Is it that confession is obligatory before every communion or is that you take communion whenever you want and have confession whenever you want?
Such is the false question which I first heard over forty years ago, to which any answer must also be false, for false questions can only have false answers. What is the reality?
Confession and communion are two different sacraments. Thus, you can have confession and not take communion and you can, in some circumstances, take communion without confession. In other words, you can have confession very often and take communion less often. This is the opposite of the modernism’s apparent hatred of confession and love of obligatory communion – which is not part of the Church. The impression given is that modernism does not believe that its adherents any sins and that therefore they have nothing to repent of. If this is so, then it is spiritual pride. Of course, this impression may be quite wrong, but it is the one made. After all, a doctor does not prescribe medicine, if he cannot first make a diagnosis, and confession is precisely diagnosis.
If we are talking about nominal Orthodox who take communion only occasionally, perhaps once or twice a year or once or twice every ten or twenty years, then confession before every communion is the rule.
What about communion whenever you want and confession whenever you want? This statement is a piece of consumerism that treats the Church as a supermarket and has its roots in the anti-sacramental and therefore anti-priestly Protestant mentality that lies behind consumerism: ‘Do whatever you want whenever you want’. Little wonder that this mentality is that of certain unChurched converts, precisely of Protestant origin, who always take communion without confession and even scorn cradle Orthodox who do not take communion at every Liturgy. The result is that cradle Orthodox no longer attend convert services, feeling hostility. And that is a pity because it means that unChurched converts can no longer meet anyone they can learn from, with the result that convert ghettos are only reinforced.
What then is the ideal? It is to take communion, voluntarily, according to personal spiritual needs, when you spiritually need it (not when you want it – ‘want’ is the word of consumerists) and to have confession beforehand because we should need confession before communion. If we do not feel the need for confession, it suggests that we do not need communion. Put simply, if a full dustbin does not know that it needs emptying (confession), then it does not need filling (communion).
There are exceptions to this. Firstly, in parish life, for example during Passion Week or Bright Week or at other times as before the Nativity or Theophany, when there may be liturgies on several consecutive days and simply we may feel no need for confession two or more days running because the faithful are striving to live a quiet and devout life ‘in all godliness and honesty’. The second exception is in monastic life or among those who are living a monastic-style life in the world and may take communion more regularly but only have confession every few days or even every few weeks, according to their spiritual father’s directions.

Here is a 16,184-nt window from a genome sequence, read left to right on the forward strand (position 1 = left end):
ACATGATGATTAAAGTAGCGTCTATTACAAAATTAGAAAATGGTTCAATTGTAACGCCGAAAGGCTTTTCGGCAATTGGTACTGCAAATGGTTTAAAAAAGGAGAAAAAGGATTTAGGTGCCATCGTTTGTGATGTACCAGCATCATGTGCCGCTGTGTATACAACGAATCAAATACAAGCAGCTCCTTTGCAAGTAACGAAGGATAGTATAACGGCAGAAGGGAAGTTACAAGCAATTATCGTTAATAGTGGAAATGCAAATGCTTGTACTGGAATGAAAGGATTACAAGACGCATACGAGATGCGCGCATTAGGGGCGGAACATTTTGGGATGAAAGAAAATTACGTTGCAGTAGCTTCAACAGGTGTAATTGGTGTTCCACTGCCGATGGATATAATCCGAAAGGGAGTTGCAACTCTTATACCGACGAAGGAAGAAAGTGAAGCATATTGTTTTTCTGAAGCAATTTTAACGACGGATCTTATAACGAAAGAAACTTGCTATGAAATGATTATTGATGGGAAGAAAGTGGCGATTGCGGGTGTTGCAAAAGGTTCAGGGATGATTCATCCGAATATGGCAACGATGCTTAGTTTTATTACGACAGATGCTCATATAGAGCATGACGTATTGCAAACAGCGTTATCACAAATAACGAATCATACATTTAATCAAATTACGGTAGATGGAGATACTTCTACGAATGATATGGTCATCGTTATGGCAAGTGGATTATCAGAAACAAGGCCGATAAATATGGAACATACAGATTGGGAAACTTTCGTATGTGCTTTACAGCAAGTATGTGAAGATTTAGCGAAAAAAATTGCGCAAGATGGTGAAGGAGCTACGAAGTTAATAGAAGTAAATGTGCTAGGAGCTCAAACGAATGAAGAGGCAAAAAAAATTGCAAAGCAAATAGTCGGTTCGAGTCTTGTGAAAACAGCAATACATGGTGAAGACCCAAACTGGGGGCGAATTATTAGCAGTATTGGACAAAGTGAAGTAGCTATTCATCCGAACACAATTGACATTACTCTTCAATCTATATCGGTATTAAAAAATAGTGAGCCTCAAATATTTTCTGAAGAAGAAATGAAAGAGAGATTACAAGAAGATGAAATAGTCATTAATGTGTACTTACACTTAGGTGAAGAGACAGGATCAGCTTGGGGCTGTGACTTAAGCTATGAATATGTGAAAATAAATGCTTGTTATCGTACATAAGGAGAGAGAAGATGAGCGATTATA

Preparation before communion assumes not only confession, but also that the fast days in the week before communion and due abstinence are observed, together with the fast from midnight, that the faithful attend the vigil service (or vespers and matins) before the Liturgy and that they also read the rule before communion.
Modernism which has more or less abandoned the sacrament of confession (if it ever knew it) will say that it does not need confession frequently because the ‘early Christians’ took communion every day. This is dangerous spiritual pride. Are modernists seriously claiming that they live on the spiritual level of Orthodox in the first centuries who faced possible martyrdom every single day? Let us face reality. Those in modernist groups who want weekly or even daily communion (impossible for menstruating girls and women) are simply copying heterodox, for whom, in any case, there is no Body and Blood of Christ, but just biscuit wafers with or without some wine. And what is unconsumed among them, they throw away. Such modernism is not Orthodox and should learn what the Apostle Paul says and tremble:
Wherefore whoever shall eat this bread and drink this cup of the Lord unworthily, shall be guilty of the body and blood of the Lord. But let a man examine himself, and so let him eat of that bread and drink of that cup. For he that eats and drinks unworthily, eats and drinks damnation to himself, not discerning the Lord’s body. For this cause many are weak and sickly among you and many sleep. (I Cor 11, 27-30).
Confession and communion form a virtuous circle, for the benefits of communion depend directly on our preparation for it. Modernism which superstitiously misbelieves that communion is a sort of magic, which confers its benefits (listed in the prayers before and after communion) automatically, without any effort on our part, is sadly and dangerously mistaken. I have often seen the sorrowful consequences of this mistake in the past decades and they always lead to lapsing from the Faith, which is the only thing that Satan wants us to do.